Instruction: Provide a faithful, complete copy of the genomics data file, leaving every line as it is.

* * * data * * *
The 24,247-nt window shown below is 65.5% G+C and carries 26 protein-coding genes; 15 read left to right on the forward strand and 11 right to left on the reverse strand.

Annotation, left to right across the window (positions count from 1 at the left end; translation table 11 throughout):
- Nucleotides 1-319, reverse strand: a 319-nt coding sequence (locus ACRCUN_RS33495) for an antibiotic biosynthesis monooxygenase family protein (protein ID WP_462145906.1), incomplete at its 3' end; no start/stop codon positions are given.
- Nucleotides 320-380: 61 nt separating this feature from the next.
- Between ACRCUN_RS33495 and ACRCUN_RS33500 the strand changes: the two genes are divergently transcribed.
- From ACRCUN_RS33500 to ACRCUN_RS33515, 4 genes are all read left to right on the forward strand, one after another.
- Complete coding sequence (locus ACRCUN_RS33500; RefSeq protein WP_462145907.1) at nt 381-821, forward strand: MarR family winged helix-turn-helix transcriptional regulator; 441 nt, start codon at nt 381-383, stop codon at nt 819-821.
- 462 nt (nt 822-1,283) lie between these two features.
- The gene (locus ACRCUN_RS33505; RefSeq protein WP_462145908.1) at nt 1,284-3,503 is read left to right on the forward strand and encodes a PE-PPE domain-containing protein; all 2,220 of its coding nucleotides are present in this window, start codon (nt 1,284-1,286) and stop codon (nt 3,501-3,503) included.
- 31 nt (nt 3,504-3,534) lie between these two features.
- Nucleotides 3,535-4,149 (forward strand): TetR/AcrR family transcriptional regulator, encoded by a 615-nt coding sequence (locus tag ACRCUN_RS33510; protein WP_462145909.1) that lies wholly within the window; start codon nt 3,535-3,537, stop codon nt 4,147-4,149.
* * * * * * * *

The 24,247-nt window shown below is 65.5% G+C and carries 26 protein-coding genes; 15 read left to right on the forward strand and 11 right to left on the reverse strand.

Annotation, left to right across the window (positions count from 1 at the left end; translation table 11 throughout):
- Nucleotides 1-319, reverse strand: a 319-nt coding sequence (locus ACRCUN_RS33495) for an antibiotic biosynthesis monooxygenase family protein (protein ID WP_462145906.1), incomplete at its 3' end; no start/stop codon positions are given.
- Nucleotides 320-380: 61 nt separating this feature from the next.
- Between ACRCUN_RS33495 and ACRCUN_RS33500 the strand changes: the two genes are divergently transcribed.
- From ACRCUN_RS33500 to ACRCUN_RS33515, 4 genes are all read left to right on the forward strand, one after another.
- Complete coding sequence (locus ACRCUN_RS33500; RefSeq protein WP_462145907.1) at nt 381-821, forward strand: MarR family winged helix-turn-helix transcriptional regulator; 441 nt, start codon at nt 381-383, stop codon at nt 819-821.
- 462 nt (nt 822-1,283) lie between these two features.
- The gene (locus ACRCUN_RS33505; RefSeq protein WP_462145908.1) at nt 1,284-3,503 is read left to right on the forward strand and encodes a PE-PPE domain-containing protein; all 2,220 of its coding nucleotides are present in this window, start codon (nt 1,284-1,286) and stop codon (nt 3,501-3,503) included.
- 31 nt (nt 3,504-3,534) lie between these two features.
- Nucleotides 3,535-4,149 (forward strand): TetR/AcrR family transcriptional regulator, encoded by a 615-nt coding sequence (locus tag ACRCUN_RS33510; protein WP_462145909.1) that lies wholly within the window; start codon nt 3,535-3,537, stop codon nt 4,147-4,149.